Thursday, July 11, 2013

Three Categories of Ministry

J.D. Greear spoke in a workshop at the 2013 Gospel Coalition Conference about creating a sending culture in the church. He has a great message to share, and even though I don't agree with every last thing he says, I truly appreciate the heart behind the message.

Starting near the beginning of minute 35, he makes a great observation about the ways a church can interact with various ministries. Here is my attempt at a transcription, with apologies to legitimate mustard wielding hot dog donors:
We have to empower our people to be leaders. We've got to empower people as leaders. As church leaders, we've got to take a servant role toward our people. Listen to this, if John 14:12 is true, we understand that the best ministry ideas are in the congregation. Do you believe that? The best ministry ideas are in the congregation, not in the offices of the church. And we have to dedicate our ourselves to serving our people--developing them. Most of us as church leaders are more naturally inclined to recruit volunteers for our ideas. But there's a big difference in recruiting volunteers and training leaders. We want volunteers to be cogs in our machine. But rather than just thinking of how to get them on to our teams, we need to think about  how we become a part of theirs. To serve them, for these 39 out of 40 miracles [that were recorded in Acts as happening outside the church].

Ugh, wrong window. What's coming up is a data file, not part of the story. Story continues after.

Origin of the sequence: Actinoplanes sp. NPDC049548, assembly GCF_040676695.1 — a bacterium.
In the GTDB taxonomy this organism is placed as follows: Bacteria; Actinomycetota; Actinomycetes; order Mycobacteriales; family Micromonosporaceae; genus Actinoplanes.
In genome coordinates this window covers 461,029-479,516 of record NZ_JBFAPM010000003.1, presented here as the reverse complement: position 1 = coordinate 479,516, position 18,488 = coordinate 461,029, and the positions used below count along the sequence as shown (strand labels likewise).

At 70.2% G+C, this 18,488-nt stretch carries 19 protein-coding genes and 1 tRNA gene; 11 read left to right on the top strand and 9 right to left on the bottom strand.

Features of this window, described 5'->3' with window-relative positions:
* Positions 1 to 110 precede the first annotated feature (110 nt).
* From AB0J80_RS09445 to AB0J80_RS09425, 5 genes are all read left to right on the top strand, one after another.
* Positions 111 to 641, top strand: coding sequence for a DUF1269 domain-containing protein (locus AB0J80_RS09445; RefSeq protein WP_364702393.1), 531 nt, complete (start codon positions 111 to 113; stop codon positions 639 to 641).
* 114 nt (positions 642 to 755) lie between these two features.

We've developed as a church staff--let me tell you how we put this into practice--we developed three categories of ministry. We call it own, catalyze, and bless. 'Own' are ministries that we think up in the church office. We're responsible for them. We fund them. We recruit for them. That's one category. On the other end of the spectrum is 'bless'. That's the person that comes up to you after the service that's like, "Hey, I've got a great idea. I want to give out hot dogs at the fair and I want to write in mustard 'John 3:16' on them." And you're like, "That sounds great. Let's have a word of prayer. Come back to me and tell me how that worked out." Alright, so that's on the other end--'bless'. In the middle is this category that I don't think we're really that good at, that we've got to get good at--'catalyze'. And the reason we're not good at it is 'cause it's scary. It's where I don't want to 'own' it--I'm not going to take it from you--you're still the leader in it, but I'm going to bring the resources and the authority of the church and all that stuff behind you to let you lead it. I never want to lead; I want you to lead it. And we're going to catalyze your ministry by doing some things that we can do infrastructure-and-funding-wise, but we're not taking it away from you.
So here's the question for you to consider. How much is that happening in your church?

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